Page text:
Earth Today | JET to follow legalisation process for Cockpit Country boundary
THE JAMAICA Environment Trust (JET) is to follow the legalisation of the boundary for the island's biodiversity-rich and culturally significant Cockpit Country, and have launched a project to help the public keep pace.
Dubbed 'Advancing the Protection of Jamaica's Cockpit Country', the project is focused on citizen engagement and public participation around the process towards the official declaration of the Cockpit Country Protected Area (CCPA) announced by Prime Minister Andrew Holness last year.
His announcement followed a years-long lobby from environmental stakeholders intent on the conservation of the area.
Now, JET Chief Executive Officer Suzanne Stanley insists stakeholders must see the process through.
"We don't want it to drop off the radar of the communities in Cockpit Country. We want people to understand the designation and that it hasn't been written into law yet. We also want people to continue engaging with the process," she said.
"It is about public participation and raising awareness and keeping people informed of the issue, and ensuring there is transparency around the whole process," Stanley added.
Community engagement a key feature of new project
The Advancing the Protection of Jamaica's Cockpit Country project entails community meetings in Cockpit Country, meetings between govern-ment stakeholders, civil society and Cockpit Country communities, GIS mapping and public education on the Cockpit Country boundary.
"We are not just encouraging public participation from the local communities, but from the broader Jamaican society. This is an issue of national importance, national significance," said Suzanne Stanley, chief executive officer of the Jamaica Environment Trust.
The first community meeting was held in Gibraltar, St Ann, on June 28, and attracted more than 40 participants.
"Gibraltar residents are very concerned about what being left out of the CCPA will mean for them; the bauxite company is mining on their doorstep and is inching closer and closer to the town," the Jet boss said from discussions at that meeting.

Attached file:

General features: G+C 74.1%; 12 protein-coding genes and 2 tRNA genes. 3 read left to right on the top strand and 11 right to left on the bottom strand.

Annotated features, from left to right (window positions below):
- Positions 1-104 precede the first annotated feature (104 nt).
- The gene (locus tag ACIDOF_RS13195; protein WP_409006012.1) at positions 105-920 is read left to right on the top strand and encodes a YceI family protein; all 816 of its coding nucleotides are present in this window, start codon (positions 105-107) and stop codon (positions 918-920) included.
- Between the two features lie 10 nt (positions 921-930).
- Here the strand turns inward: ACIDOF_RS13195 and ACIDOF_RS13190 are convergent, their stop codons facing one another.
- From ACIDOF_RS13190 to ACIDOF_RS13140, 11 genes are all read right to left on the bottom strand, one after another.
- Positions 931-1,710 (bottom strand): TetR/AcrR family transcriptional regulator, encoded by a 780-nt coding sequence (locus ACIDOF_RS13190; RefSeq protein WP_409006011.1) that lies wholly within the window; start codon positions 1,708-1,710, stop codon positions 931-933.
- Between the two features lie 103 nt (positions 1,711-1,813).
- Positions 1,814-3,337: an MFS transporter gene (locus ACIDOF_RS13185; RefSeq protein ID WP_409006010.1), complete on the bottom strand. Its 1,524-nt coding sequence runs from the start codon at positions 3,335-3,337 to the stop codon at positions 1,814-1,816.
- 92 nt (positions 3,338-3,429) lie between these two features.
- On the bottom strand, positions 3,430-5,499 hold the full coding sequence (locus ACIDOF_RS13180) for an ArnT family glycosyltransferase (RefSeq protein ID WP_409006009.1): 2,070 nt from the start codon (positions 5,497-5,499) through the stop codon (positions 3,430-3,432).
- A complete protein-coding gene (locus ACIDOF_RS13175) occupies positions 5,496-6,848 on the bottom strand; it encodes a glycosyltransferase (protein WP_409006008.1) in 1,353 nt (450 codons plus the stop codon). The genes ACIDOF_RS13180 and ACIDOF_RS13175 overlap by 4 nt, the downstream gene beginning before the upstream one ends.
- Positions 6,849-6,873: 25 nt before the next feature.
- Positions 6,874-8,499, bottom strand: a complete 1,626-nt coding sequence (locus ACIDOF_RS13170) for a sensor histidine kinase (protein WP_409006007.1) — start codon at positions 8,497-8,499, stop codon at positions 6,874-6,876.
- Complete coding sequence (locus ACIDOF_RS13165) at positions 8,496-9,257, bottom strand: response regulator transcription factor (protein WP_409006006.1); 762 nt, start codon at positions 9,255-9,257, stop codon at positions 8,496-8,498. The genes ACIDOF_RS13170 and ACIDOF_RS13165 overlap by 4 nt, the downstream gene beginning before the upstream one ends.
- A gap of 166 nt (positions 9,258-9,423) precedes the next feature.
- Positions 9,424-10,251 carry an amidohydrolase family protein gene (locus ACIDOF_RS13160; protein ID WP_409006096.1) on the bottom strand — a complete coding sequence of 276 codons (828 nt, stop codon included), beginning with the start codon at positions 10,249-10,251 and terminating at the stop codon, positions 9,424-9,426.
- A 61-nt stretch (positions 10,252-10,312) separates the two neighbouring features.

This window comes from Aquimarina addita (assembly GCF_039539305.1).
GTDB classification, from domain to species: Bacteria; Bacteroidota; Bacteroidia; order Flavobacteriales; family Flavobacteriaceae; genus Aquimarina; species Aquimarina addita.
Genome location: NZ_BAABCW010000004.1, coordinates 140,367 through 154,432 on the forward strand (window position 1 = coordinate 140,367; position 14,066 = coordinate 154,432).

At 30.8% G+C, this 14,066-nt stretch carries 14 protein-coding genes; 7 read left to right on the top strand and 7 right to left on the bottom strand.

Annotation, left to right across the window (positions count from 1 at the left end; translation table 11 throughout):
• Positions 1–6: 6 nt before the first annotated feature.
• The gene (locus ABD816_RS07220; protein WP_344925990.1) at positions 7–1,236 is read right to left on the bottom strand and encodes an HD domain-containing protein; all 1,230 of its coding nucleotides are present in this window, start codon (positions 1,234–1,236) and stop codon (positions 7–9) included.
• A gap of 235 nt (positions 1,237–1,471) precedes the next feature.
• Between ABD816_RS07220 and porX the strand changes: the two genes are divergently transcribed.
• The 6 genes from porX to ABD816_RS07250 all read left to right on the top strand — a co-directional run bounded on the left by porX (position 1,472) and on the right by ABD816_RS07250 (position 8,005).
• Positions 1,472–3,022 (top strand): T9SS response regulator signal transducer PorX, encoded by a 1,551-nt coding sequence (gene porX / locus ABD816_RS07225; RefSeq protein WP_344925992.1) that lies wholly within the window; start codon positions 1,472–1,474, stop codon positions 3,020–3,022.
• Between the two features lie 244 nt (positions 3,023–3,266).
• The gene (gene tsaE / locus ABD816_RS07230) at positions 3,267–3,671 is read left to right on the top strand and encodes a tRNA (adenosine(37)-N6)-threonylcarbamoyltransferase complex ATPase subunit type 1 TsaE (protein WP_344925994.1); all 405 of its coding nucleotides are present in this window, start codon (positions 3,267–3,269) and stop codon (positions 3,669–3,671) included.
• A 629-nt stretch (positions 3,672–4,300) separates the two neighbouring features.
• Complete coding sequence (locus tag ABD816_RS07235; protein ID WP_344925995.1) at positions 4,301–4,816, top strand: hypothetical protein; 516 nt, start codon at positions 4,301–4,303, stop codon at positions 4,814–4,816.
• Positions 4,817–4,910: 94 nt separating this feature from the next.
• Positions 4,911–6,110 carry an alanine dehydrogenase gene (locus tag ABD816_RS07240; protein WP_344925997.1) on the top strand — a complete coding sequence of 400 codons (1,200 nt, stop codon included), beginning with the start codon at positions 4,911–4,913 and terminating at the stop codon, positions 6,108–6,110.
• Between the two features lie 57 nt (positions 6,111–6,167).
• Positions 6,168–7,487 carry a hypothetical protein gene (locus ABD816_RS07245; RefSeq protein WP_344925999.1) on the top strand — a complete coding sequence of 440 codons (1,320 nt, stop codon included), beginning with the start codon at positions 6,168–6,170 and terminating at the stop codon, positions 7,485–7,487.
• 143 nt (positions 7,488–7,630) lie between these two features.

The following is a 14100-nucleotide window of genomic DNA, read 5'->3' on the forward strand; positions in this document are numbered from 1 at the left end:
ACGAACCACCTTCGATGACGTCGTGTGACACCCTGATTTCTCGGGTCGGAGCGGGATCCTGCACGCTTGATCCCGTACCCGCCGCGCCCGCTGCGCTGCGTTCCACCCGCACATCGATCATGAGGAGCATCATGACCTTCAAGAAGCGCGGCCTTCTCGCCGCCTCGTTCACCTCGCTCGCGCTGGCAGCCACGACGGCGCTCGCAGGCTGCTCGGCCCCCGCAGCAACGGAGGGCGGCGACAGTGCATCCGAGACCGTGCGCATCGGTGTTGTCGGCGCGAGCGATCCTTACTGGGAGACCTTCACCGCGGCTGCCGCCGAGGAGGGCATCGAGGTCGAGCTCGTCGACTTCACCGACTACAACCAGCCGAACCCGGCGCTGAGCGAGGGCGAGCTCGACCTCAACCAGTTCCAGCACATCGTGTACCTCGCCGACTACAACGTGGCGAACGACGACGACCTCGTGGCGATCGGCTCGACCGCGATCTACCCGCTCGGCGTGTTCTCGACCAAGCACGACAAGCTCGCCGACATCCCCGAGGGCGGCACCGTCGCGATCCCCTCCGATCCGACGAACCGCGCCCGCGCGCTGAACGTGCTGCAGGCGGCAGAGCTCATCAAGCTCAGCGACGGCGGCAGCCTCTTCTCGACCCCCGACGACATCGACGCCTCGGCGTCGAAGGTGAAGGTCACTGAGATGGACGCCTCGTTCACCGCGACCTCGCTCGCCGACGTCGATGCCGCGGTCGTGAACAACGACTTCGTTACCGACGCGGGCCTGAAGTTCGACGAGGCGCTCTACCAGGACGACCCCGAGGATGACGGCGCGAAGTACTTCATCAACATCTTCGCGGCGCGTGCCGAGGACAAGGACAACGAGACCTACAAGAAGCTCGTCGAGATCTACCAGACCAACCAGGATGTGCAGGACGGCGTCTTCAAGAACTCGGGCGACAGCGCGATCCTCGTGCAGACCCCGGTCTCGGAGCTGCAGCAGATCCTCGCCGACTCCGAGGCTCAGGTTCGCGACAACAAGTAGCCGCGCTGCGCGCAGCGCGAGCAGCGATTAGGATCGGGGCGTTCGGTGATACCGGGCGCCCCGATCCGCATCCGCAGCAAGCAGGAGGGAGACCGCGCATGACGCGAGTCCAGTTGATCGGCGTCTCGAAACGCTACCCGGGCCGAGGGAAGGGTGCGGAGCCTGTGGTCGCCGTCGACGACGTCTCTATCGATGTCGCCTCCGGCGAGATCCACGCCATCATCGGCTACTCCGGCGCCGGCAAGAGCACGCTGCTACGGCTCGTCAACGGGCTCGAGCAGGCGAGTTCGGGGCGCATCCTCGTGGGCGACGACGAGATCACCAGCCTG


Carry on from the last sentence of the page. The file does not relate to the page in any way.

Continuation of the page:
The next meeting is being held in Elderslie, St Elizabeth, today.
"That should be a very big meeting. We are hoping government stakeholders will join us. The communities really want to know where the boundary is; there hasn't been much detail provided," Stanley said.
"People want to know when the ground truthing is going to take place in their area, what it will entail, whether there is some way they can assist in the process, and when they anticipate it will end," she noted.
Marilyn Headley, head of the Forestry Department, which is tasked with marshalling the ground truth process, told The Gleaner in March that they were looking to provide a detailed description of the announced boundary within two years, adding, in reference to the task, "what we know for sure is that we are starting in this new financial year".
At the time, forest resource Information Management Manager Alicia Edwards also explained the process of gathering ground truth.
"Ground truth is empirical evidence that you collect on the ground as against what you deduce from any in-house system or process, such as a drawing on the computer or other data that does not show what is happening now," she said.
"When we are at that step (ground truth), we would have actually set up base stations and surveying equipment to actually establish monuments (markers used by surveyors to mark the boundary for any enclosed feature being captured, such as a land parcel) along the boundary," she said.
"We would mark it until we have completed the legally identified boundary that would be referred to as the Cockpit boundary from a legal perspective," Edwards said further.